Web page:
I despise the lottery. There’s less chance of you becoming a millionaire than there is of getting hit on the head by a passing asteroid. – Brian May, English singer and astrophysicist
Vicky, my friend must be the luckiest man on earth. He was the sole first prize partial winner in a recent Da Ma Cai 4D Jackpot draw.
The friend from Kelana Jaya, whose winnings could run into three or four million ringgit (though he didn’t want to reveal the exact amount) is now having insomnia – not because he suddenly has so much money and is not sure how to spend or save it, but probably because he is thinking he will have to surrender part of his winnings to the Inland Revenue Board (LHDN) as taxes.
His nagging wife isn’t making it any easier for him as the woman is wrongly advising him at least 25-30 percent of the money will have to go to the taxman. I am not sure how she arrived at that figure! Perhaps, she could have googled and come across stories of US winners having to pay hefty taxes.
Vicky has been religiously buying Toto, Magnum and Da Ma Cai lottery tickets, spending an average of RM250 every week for almost three decades. His biggest strike before his recent jackpot was RM125,000 a few years ago when he won the first prize in one of the 4D lotteries.
So far, I believe he must have spent some RM360,000 ringgit in the last 30 years, if his average RM250 weekly spending at the lottery outlets is taken as a yardstick.
Now that lady luck has looked his way and he has struck the jackpot partially, he is probably quite overjoyed with it.
Vicky sought my advice on the tax issue as I know a little about lottery winnings and taxes. It’s simple; cash from lottery winnings is not taxable in Malaysia!
But while there is no tax on the initial sum paid into a winner’s account, the interest earned from the winnings kept in fixed deposit accounts or other schemes will be taxed as part of the normal income tax.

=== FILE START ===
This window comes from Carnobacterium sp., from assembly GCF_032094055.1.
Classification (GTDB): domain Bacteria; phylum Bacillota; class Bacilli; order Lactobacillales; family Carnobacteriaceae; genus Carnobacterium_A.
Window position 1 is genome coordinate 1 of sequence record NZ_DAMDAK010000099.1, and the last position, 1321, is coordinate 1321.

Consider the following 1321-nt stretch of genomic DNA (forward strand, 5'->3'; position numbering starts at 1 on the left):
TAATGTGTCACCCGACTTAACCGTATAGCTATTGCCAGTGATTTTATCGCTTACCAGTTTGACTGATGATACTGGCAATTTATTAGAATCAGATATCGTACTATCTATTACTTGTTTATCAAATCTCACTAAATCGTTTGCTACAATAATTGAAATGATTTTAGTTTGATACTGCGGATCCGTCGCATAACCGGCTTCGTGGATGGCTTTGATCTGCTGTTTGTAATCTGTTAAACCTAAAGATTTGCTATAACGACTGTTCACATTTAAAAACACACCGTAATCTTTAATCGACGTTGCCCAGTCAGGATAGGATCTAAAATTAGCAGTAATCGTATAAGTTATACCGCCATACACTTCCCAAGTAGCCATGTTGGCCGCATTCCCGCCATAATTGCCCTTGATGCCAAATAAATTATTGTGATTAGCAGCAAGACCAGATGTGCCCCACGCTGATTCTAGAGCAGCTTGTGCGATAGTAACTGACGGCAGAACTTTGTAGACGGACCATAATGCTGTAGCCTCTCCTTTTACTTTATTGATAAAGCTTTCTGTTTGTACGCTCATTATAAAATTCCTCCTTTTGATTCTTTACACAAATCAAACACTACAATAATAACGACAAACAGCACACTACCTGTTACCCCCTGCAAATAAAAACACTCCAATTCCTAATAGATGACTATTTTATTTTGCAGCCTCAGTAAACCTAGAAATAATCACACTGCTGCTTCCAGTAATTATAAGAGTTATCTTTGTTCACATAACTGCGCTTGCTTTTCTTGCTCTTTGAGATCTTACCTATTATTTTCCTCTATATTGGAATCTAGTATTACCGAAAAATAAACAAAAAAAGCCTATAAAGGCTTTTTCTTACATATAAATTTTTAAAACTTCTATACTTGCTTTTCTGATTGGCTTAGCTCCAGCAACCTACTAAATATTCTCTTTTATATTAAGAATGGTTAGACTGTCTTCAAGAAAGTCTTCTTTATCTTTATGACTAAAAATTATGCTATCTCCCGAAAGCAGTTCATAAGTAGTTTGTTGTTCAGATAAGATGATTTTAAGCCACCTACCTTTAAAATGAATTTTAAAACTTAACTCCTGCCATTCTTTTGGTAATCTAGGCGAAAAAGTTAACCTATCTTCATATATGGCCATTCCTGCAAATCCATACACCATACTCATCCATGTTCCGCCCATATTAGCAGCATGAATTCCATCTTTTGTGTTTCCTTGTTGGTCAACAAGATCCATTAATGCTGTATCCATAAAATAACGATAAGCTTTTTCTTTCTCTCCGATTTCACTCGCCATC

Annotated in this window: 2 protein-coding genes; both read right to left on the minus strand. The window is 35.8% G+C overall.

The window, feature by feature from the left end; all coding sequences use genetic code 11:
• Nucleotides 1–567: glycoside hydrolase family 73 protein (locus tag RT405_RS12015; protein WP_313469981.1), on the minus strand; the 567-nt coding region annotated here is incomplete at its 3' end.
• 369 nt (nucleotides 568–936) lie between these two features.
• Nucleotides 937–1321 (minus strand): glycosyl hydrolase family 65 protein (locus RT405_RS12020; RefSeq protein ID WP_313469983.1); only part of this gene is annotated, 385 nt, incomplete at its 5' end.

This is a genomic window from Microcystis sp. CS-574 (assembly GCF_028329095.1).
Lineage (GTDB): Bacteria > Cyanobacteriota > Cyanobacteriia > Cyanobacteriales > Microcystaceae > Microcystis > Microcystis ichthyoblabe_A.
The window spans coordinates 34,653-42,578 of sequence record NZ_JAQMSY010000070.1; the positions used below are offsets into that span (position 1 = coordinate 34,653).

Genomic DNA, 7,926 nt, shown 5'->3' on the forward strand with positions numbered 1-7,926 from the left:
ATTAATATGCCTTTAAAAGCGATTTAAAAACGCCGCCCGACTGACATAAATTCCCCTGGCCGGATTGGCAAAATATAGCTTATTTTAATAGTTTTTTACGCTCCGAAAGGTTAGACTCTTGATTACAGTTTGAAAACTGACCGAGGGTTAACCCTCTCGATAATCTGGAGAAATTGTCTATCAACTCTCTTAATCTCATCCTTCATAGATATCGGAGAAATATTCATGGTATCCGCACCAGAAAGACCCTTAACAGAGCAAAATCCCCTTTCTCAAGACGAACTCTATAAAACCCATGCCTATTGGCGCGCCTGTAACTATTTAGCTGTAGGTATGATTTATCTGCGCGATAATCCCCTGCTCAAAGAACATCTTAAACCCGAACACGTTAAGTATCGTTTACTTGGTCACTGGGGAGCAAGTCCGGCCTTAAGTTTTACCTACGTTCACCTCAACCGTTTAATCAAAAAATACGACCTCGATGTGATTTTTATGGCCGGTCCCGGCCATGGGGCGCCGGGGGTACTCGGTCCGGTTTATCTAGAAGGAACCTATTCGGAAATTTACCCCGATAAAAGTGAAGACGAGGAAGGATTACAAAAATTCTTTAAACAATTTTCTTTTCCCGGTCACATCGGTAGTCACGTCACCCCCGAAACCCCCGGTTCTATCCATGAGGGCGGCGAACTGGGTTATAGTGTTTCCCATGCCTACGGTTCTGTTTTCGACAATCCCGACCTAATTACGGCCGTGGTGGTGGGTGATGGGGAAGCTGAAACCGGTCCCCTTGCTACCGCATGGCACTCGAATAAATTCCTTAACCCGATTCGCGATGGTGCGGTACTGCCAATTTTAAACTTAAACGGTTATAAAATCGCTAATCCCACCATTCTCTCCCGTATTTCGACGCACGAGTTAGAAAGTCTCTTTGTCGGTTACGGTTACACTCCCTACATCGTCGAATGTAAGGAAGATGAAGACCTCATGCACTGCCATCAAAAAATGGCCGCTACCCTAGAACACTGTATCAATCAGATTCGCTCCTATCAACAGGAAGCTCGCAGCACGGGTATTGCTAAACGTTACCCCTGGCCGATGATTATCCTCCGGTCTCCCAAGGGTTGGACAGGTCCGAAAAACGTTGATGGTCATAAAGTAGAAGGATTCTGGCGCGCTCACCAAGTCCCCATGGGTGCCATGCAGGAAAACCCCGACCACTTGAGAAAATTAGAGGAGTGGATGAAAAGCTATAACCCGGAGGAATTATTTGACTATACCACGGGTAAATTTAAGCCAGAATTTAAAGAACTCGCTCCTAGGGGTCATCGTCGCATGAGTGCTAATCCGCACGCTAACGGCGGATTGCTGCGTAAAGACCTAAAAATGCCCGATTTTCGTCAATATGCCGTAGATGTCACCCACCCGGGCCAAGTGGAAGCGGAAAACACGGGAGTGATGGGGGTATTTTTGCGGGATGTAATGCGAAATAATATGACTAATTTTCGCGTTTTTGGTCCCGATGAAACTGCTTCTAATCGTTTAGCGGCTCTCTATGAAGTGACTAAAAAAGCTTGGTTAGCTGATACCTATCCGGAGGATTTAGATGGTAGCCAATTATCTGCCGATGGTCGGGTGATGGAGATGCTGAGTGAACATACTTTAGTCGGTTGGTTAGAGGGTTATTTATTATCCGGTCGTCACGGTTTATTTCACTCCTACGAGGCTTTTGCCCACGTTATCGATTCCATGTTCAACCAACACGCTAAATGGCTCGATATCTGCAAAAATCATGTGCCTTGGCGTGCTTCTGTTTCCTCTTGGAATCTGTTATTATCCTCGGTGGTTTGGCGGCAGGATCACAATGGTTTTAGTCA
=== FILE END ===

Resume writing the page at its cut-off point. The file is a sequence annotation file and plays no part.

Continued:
LHDN will only tax any income that passes a certain threshold. And by income, it doesn’t matter if it’s a monthly salary from working as an executive, a freelance product promoter, or from selling char kway teow, goreng pisang or roti canai.
Bear in mind that the LHDN is not going for cash alone; the board also treats payment-in-kind as income.
For example, if your client gives you an Australian holiday trip for you and your family in lieu of cash, that trip is taxable since it is considered as income for a job done.
The next thing to do is to approach a tour agent to determine the market value of the trip and then declare it in your yearly tax return forms.
So, don’t think the trip is not in cash and therefore not taxable. Don’t ever dream of avoiding the taxman; he will get you somehow, someday when you least expect it. I heard from a friend that her generous towkay friend was hauled up two years ago for “avoiding taxes” on some of his income. And he is still paying the tax arrears to date.
Now, let’s return to our OKB pal. OKB? Orang kaya baru lah!
My friend is worried that his new-found wealth is taxable. But he’s worrying unnecessarily.
I assured him the LHDN people will not harass him; they will allow him to keep the whole prize money to himself and he can laugh all the way to the bank and deposit it in a fixed deposit or in whatever scheme available. Wow, that’s awesome, isn’t it? How I wish I was the one with the millions in hand!
There are quite a few countries which do not impose taxes on lottery winnings regardless of the amount. Two of the countries that come into mind are Australia and the United Kingdom.
Winners in prize draws, raffles and lotteries do not need to declare their winnings. They can have the whole prize to themselves and not pay any taxes.
Malaysian winners can consider themselves lucky because in the US, lottery winnings are subject to a hefty tax. Americans have to pay an initial federal tax of 25 percent on any winnings above $7,200. As if that’s not enough, individual states may impose up to 30 percent tax. The poor winner may eventually end up parting with almost half of his winnings.
So, Vicky should be grateful he’s living in Malaysia. He probably has to worry more about long-lost friends and relatives suddenly making their appearance from nowhere and asking for donations!
The views expressed here are those of the columnist and do not necessarily represent the views of New Sarawak Tribune.